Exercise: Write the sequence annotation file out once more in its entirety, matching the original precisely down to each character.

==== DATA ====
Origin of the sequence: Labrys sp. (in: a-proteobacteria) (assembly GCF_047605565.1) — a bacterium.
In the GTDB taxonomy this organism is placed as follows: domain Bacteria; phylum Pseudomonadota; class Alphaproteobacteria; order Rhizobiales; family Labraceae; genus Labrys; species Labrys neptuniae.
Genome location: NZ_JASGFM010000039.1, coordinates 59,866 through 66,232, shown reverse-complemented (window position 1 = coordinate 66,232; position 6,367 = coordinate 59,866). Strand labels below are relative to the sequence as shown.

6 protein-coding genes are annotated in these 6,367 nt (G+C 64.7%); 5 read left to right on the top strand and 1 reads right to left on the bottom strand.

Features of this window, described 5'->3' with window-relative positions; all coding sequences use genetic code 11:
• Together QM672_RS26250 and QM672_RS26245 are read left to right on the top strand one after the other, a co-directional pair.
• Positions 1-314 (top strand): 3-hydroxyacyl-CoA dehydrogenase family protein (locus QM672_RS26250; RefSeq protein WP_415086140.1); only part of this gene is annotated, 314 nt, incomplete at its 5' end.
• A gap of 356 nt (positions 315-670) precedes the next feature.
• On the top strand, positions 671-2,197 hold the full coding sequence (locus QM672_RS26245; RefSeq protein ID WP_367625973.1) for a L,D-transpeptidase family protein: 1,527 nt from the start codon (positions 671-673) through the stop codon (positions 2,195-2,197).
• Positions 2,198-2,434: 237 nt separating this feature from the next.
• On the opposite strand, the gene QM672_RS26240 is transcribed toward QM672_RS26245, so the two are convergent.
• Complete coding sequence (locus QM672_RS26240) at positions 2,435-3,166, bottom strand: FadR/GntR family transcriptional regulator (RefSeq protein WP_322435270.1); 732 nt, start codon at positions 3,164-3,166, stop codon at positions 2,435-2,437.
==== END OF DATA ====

Origin of the sequence: Labrys sp. (in: a-proteobacteria) (assembly GCF_047605565.1) — a bacterium.
In the GTDB taxonomy this organism is placed as follows: domain Bacteria; phylum Pseudomonadota; class Alphaproteobacteria; order Rhizobiales; family Labraceae; genus Labrys; species Labrys neptuniae.
Genome location: NZ_JASGFM010000039.1, coordinates 59,866 through 66,232, shown reverse-complemented (window position 1 = coordinate 66,232; position 6,367 = coordinate 59,866). Strand labels below are relative to the sequence as shown.

6 protein-coding genes are annotated in these 6,367 nt (G+C 64.7%); 5 read left to right on the top strand and 1 reads right to left on the bottom strand.

Features of this window, described 5'->3' with window-relative positions; all coding sequences use genetic code 11:
• Together QM672_RS26250 and QM672_RS26245 are read left to right on the top strand one after the other, a co-directional pair.
• Positions 1-314 (top strand): 3-hydroxyacyl-CoA dehydrogenase family protein (locus QM672_RS26250; RefSeq protein WP_415086140.1); only part of this gene is annotated, 314 nt, incomplete at its 5' end.
• A gap of 356 nt (positions 315-670) precedes the next feature.
• On the top strand, positions 671-2,197 hold the full coding sequence (locus QM672_RS26245; RefSeq protein ID WP_367625973.1) for a L,D-transpeptidase family protein: 1,527 nt from the start codon (positions 671-673) through the stop codon (positions 2,195-2,197).
• Positions 2,198-2,434: 237 nt separating this feature from the next.
• On the opposite strand, the gene QM672_RS26240 is transcribed toward QM672_RS26245, so the two are convergent.
• Complete coding sequence (locus QM672_RS26240) at positions 2,435-3,166, bottom strand: FadR/GntR family transcriptional regulator (RefSeq protein WP_322435270.1); 732 nt, start codon at positions 3,164-3,166, stop codon at positions 2,435-2,437.